It was FLANWR’s summer AmeriCorps VISTA intern, Melissa Robell, who suggested they adapt the previous year’s NPLD event—a watercolor landscape painting class at Osprey Overlook—into a virtual volunteering event. Using NEEF’s NPLD Highlighted Virtual Site Sponsorship, Robell and FLANWR volunteers purchased and put together “at home” watercolor kits for attendees to use during the event. They then mailed each kit free of charge to ensure everyone who wanted to participate could do so.
“Melissa did a lot of research to find the best way to make a connection with the public,” said Quezada.
The Wildlife Watercolors class was hosted over Zoom by Robell and a local artist, and the two demonstrated basic watercolor techniques and educated participants on common species and habitats at Laguna Atascosa. Afterwards, they encouraged participants to use the techniques they had learned in a nature-themed Halloween art contest.
“Our previous event [at Osprey Overlook] had about 10-15 people,” said Quezada. “But for this virtual event, we had close to 70 participants, and 30 submissions for the art contest alone.”
“I did not expect the event to be as big as it was,” said Ekstrom. “I think a lot of that had to do with Melissa sending watercolor kits to people. It was just one more way to make it interactive and fun for everyone.”
Ekstrom noted that the feedback from attendees was overwhelmingly positive, with many of them noting that holding the watercolor class virtually was better than in-person because it was easier to see the art instructor’s canvas and follow along at their own pace.
The experience was a game-changer for Ekstrom.
“Friends of Laguna Atascosa has generally resisted virtual events because of the [technological] learning curve and wanting to get the most ‘bang for our buck’ with in-person volunteering events,” she said. “However, now that we know what it takes, I think we’re definitely going to incorporate more virtual components into our events in the future, like the Ocelot Festival and our annual fundraising events, so that people all around the world can be a part of them.”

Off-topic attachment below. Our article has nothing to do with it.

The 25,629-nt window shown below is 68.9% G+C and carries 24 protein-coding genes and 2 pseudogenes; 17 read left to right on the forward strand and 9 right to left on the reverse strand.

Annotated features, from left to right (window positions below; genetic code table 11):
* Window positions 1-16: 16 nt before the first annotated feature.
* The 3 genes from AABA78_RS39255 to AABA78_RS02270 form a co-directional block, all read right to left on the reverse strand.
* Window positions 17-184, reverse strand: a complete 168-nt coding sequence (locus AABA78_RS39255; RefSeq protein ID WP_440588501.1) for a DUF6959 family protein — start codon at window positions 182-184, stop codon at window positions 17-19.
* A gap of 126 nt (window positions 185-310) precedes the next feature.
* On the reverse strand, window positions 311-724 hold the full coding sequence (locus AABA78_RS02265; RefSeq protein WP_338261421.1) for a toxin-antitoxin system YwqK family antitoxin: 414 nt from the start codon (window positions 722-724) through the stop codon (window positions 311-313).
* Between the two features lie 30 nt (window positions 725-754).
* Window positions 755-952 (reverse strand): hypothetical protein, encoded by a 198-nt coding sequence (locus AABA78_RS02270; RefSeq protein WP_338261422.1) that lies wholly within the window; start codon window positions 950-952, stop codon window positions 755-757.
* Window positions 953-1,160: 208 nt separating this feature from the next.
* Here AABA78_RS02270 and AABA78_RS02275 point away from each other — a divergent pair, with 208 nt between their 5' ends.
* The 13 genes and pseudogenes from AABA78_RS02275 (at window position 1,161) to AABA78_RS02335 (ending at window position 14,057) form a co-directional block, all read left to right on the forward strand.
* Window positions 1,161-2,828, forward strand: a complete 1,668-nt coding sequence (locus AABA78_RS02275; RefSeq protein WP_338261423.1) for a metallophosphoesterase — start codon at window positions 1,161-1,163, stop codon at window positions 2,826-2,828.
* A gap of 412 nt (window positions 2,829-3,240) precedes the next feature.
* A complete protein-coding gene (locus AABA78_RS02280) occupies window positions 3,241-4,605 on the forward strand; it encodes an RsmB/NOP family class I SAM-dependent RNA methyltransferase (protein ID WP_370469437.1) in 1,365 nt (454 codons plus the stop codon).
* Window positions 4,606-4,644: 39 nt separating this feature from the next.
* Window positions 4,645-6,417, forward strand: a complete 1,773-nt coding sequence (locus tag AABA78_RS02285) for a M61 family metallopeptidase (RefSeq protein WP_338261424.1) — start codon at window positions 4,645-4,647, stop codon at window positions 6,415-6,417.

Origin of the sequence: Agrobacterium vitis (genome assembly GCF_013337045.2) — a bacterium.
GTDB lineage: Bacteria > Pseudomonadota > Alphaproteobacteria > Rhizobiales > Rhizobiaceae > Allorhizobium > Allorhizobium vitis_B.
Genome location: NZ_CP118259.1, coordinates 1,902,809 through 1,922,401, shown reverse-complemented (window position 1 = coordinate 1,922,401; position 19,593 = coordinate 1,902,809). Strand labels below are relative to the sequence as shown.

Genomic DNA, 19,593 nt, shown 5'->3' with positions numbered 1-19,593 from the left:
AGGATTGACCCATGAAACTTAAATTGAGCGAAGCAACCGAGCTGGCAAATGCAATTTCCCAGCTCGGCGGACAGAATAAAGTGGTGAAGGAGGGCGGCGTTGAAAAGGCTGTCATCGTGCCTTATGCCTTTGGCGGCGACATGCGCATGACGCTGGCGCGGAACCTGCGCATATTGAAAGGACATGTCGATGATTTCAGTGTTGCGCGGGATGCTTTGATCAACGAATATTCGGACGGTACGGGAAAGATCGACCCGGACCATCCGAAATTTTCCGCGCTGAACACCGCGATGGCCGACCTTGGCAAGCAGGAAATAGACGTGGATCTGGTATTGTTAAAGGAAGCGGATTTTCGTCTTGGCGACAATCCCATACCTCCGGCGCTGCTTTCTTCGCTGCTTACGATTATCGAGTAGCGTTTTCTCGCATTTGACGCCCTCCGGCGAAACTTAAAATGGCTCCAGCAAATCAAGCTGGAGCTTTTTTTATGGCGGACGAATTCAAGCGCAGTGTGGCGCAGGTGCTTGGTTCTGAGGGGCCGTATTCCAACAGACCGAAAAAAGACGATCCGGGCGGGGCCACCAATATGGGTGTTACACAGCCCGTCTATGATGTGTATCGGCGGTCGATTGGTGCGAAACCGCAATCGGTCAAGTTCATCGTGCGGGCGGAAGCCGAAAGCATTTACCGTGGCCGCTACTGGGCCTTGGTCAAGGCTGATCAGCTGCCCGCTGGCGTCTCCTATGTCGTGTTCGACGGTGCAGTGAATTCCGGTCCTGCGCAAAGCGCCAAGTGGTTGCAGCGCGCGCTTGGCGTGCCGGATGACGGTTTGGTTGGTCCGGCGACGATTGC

Virtual Volunteering Tips for Site Managers
With Robell’s help, Laguna Atascosa has converted many of their in-person events to a virtual format during the COVID-19 pandemic. Almost all of these events have seen increased participation.
When asked for advice on how other public lands can successfully host their own virtual events, Quezada had the following tips for site managers:
- Seek out grant opportunities with potential partners. Quezada indicated that the Wildlife Watercolor event would not have been possible without NEEF’s Highlighted Virtual Site Sponsorship.
- Prep for your event by reviewing your streaming options. For example, Quezada mentioned that as a member of the US Fish and Wildlife Service, he can’t use Zoom, but groups like FLANWR can.
- Mail out necessary equipment (such as watercolor kits) in advance so attendees have everything they need on the day of the event.
- Use the virtual format to improve on the experience of traditional events. Had the watercolor event taken place in person, Quezada said, they could have accommodated only a third of their total attendees due to limited space at the refuge.
- Promote the idea that conservation is possible even from a participant’s backyard. With their virtual event, Quezada and FLANWR were able to carry their message of protecting the refuge directly into people’s homes.
Biodiversity in Action
Quezada hopes that continuing to hold events like Wildlife Watercolors will increase interest in the refuge from locals whose only knowledge of the landscape is based on the developed land around them.
“Some people have lived here their whole lives and have no idea [about the refuge],” he said. “However, when they come to the refuge and see just how diverse the vegetation and wildlife in this area actually is, they’re just in awe. It’s really exciting to share that experience with the community and let them know that, at one point, their backyard used to look like this.”
To see the results of last year’s National Public Lands Day, including information about other Highlighted Virtual Events, check out our NPLD 2020 Impact page.